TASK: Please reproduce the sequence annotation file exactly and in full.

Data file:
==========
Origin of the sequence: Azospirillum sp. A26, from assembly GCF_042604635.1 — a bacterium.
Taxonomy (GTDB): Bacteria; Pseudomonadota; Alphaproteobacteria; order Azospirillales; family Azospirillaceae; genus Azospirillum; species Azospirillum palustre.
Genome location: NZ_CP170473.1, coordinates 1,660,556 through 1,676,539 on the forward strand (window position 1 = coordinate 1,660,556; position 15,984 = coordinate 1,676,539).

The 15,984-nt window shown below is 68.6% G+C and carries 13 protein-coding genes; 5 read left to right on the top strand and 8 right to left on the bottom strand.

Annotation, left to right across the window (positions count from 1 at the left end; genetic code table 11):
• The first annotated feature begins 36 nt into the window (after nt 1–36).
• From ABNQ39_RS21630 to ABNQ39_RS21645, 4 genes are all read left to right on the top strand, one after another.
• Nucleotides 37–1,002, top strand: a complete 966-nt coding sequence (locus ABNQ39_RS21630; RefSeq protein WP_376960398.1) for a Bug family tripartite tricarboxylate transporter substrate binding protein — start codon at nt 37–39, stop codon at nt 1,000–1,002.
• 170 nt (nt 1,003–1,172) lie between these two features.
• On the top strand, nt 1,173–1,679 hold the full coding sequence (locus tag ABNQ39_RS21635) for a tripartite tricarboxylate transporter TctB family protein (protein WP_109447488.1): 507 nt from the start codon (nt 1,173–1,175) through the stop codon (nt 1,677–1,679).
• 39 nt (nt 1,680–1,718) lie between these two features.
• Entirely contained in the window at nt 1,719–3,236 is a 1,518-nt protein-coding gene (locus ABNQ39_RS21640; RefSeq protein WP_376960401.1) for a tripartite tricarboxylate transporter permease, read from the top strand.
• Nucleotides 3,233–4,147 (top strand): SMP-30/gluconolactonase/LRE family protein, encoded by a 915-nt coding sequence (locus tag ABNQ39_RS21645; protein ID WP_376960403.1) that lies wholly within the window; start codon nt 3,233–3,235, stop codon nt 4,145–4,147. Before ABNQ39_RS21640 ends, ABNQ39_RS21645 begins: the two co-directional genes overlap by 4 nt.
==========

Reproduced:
Origin of the sequence: Azospirillum sp. A26, from assembly GCF_042604635.1 — a bacterium.
Taxonomy (GTDB): Bacteria; Pseudomonadota; Alphaproteobacteria; order Azospirillales; family Azospirillaceae; genus Azospirillum; species Azospirillum palustre.
Genome location: NZ_CP170473.1, coordinates 1,660,556 through 1,676,539 on the forward strand (window position 1 = coordinate 1,660,556; position 15,984 = coordinate 1,676,539).

The 15,984-nt window shown below is 68.6% G+C and carries 13 protein-coding genes; 5 read left to right on the top strand and 8 right to left on the bottom strand.

Annotation, left to right across the window (positions count from 1 at the left end; genetic code table 11):
• The first annotated feature begins 36 nt into the window (after nt 1–36).
• From ABNQ39_RS21630 to ABNQ39_RS21645, 4 genes are all read left to right on the top strand, one after another.
• Nucleotides 37–1,002, top strand: a complete 966-nt coding sequence (locus ABNQ39_RS21630; RefSeq protein WP_376960398.1) for a Bug family tripartite tricarboxylate transporter substrate binding protein — start codon at nt 37–39, stop codon at nt 1,000–1,002.
• 170 nt (nt 1,003–1,172) lie between these two features.
• On the top strand, nt 1,173–1,679 hold the full coding sequence (locus tag ABNQ39_RS21635) for a tripartite tricarboxylate transporter TctB family protein (protein WP_109447488.1): 507 nt from the start codon (nt 1,173–1,175) through the stop codon (nt 1,677–1,679).
• 39 nt (nt 1,680–1,718) lie between these two features.
• Entirely contained in the window at nt 1,719–3,236 is a 1,518-nt protein-coding gene (locus ABNQ39_RS21640; RefSeq protein WP_376960401.1) for a tripartite tricarboxylate transporter permease, read from the top strand.
• Nucleotides 3,233–4,147 (top strand): SMP-30/gluconolactonase/LRE family protein, encoded by a 915-nt coding sequence (locus tag ABNQ39_RS21645; protein ID WP_376960403.1) that lies wholly within the window; start codon nt 3,233–3,235, stop codon nt 4,145–4,147. Before ABNQ39_RS21640 ends, ABNQ39_RS21645 begins: the two co-directional genes overlap by 4 nt.